If you have been reading our past posts, you know that we are very concerned that if we stay on the path of ever escalating property taxes, we will price seniors and those living on fixed incomes out of their homes. We have wondered if we could eliminate the property taxes for those 65 years of age or older and for those on other forms of fixed incomes.
To that end, we were doing some research on-line and found a very interesting website that dealt with property taxes as a funding mechanism for public schools.
Take a look at the following answer to the question: Will States ever eliminate the use of property taxes for school funding?
“The property tax has incredible staying power. Andrew Reschovsky’s research has demonstrated its resiliency during economic downturns when other taxes (sales, income, for instance) prove to be more volatile. Predictability in revenue collections is a highly sought after feature for state and local policymakers and administrators responsible for setting and implementing school budgets. If a state were to eliminate the property tax, it would have to swap out those revenues for other revenues, likely income, sales or excise taxes, which tend to be far more volatile, and in some instances more regressive, than the property tax. For these reasons, Daphne Kenyon has demonstrated that targeted relief for property taxpayers has been the preferred option for policymakers when tax revolts erupt or when the elimination of the property tax is on the table. (emphasis added by LFC)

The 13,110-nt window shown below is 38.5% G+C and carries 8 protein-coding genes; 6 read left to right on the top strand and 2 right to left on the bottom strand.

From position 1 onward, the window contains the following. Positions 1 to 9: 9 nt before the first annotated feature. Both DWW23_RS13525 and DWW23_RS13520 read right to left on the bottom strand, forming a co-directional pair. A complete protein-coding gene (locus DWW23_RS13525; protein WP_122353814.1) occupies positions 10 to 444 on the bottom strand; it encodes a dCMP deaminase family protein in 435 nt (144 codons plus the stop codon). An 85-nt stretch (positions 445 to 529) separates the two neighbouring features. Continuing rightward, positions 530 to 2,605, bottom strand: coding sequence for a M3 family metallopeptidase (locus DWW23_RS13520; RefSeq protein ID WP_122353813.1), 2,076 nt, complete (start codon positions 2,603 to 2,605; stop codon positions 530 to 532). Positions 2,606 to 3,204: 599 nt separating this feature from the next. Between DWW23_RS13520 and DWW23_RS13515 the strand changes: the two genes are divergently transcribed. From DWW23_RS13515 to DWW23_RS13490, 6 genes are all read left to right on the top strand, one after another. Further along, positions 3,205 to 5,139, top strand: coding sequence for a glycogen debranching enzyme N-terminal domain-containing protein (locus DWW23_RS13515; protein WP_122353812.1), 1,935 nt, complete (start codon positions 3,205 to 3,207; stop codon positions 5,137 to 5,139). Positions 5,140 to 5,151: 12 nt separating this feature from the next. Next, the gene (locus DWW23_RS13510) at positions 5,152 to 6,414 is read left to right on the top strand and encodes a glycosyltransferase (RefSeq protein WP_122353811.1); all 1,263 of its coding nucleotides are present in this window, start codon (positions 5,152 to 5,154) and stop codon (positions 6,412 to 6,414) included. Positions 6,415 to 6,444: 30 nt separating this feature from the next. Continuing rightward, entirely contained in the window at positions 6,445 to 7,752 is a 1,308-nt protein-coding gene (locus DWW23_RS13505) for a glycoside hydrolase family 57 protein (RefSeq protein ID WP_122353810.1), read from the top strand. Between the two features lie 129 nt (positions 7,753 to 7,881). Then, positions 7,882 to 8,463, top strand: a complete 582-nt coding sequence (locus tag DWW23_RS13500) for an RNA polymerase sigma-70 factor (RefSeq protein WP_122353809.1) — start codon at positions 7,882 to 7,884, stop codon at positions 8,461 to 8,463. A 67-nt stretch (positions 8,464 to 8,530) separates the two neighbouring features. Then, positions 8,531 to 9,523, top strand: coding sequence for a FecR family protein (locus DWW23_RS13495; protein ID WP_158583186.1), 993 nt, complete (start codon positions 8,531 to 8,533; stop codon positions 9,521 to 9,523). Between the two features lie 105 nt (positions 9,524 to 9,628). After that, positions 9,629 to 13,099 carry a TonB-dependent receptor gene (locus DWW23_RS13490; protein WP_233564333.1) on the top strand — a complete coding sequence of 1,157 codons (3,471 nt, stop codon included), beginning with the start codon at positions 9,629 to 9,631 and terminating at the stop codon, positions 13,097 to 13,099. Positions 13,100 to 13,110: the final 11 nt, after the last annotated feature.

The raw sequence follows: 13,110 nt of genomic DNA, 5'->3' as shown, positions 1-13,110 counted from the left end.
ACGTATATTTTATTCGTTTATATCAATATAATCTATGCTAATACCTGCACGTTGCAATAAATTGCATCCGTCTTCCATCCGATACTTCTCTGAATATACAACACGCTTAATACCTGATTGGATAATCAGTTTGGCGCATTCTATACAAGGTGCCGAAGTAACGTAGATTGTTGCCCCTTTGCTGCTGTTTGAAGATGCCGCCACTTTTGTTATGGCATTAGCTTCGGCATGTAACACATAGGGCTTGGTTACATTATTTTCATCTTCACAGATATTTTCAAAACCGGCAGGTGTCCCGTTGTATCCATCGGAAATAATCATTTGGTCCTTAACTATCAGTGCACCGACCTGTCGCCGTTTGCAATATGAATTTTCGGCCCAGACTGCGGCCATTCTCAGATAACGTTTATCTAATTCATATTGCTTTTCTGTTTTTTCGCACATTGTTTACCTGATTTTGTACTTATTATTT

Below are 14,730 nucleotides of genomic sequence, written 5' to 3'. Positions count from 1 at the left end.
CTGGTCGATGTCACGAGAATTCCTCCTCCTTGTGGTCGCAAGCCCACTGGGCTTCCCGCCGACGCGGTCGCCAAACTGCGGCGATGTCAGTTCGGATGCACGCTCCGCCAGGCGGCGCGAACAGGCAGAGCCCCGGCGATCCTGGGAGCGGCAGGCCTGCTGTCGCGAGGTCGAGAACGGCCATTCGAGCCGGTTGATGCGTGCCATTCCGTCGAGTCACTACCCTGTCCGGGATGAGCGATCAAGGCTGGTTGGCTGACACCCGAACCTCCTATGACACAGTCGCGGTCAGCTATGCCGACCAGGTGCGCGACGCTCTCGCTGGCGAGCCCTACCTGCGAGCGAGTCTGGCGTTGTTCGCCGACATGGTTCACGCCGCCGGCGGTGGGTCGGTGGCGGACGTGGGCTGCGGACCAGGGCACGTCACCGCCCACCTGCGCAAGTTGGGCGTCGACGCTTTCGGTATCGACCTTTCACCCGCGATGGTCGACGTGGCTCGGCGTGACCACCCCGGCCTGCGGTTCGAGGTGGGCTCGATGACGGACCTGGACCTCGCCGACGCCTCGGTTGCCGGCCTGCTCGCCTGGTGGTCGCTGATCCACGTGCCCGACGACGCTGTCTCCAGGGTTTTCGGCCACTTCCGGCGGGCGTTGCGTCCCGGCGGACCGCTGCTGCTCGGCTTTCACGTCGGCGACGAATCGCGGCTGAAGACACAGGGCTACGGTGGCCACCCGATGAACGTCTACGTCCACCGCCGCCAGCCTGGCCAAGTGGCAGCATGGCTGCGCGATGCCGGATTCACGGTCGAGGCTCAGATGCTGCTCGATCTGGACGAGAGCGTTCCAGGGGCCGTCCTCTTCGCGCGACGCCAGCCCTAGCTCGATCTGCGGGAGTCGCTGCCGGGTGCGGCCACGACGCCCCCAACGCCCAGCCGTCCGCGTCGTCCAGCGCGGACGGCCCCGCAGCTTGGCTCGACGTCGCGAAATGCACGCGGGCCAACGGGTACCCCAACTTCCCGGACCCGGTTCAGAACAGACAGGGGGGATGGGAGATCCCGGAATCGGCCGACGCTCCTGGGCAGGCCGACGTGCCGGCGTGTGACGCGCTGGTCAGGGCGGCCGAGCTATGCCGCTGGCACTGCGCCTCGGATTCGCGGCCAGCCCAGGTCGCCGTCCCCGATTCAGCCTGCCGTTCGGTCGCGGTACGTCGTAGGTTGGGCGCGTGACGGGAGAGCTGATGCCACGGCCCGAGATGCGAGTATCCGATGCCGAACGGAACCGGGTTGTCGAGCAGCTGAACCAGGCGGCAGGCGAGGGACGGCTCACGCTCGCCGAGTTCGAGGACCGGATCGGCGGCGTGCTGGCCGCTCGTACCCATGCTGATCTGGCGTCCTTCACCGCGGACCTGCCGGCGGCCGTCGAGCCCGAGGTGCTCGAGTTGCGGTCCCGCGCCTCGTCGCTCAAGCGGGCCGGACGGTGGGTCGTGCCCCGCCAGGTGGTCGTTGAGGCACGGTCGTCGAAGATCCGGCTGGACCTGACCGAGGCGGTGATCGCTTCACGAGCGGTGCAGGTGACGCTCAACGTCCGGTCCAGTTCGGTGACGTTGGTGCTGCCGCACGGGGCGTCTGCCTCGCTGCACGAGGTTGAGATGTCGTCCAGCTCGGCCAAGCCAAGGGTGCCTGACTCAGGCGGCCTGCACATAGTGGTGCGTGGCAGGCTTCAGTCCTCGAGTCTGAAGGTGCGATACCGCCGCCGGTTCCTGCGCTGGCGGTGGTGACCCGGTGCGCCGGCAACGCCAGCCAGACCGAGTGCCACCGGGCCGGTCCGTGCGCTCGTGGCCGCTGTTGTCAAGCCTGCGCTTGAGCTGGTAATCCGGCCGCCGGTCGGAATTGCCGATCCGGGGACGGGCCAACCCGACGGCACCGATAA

For these reasons I don’t see states abolishing, whether at the state or local level, reliance on the property tax.”
LFC Comment: So it appears that our thoughts about eliminating property taxes for those 65 and older may be a real possibility.
I just heard an advertisement for a candidate by the name of Phil Robinson running for the State Representative in House District 6. He is the first, and only candidate from either party that I have heard that says he wants to fix the school funding once and for all. He realizes that the State has put an undue burden on the average middle class citizen. Wow, finally somebody that is worried about school taxes.
Categories: Real Estate Taxes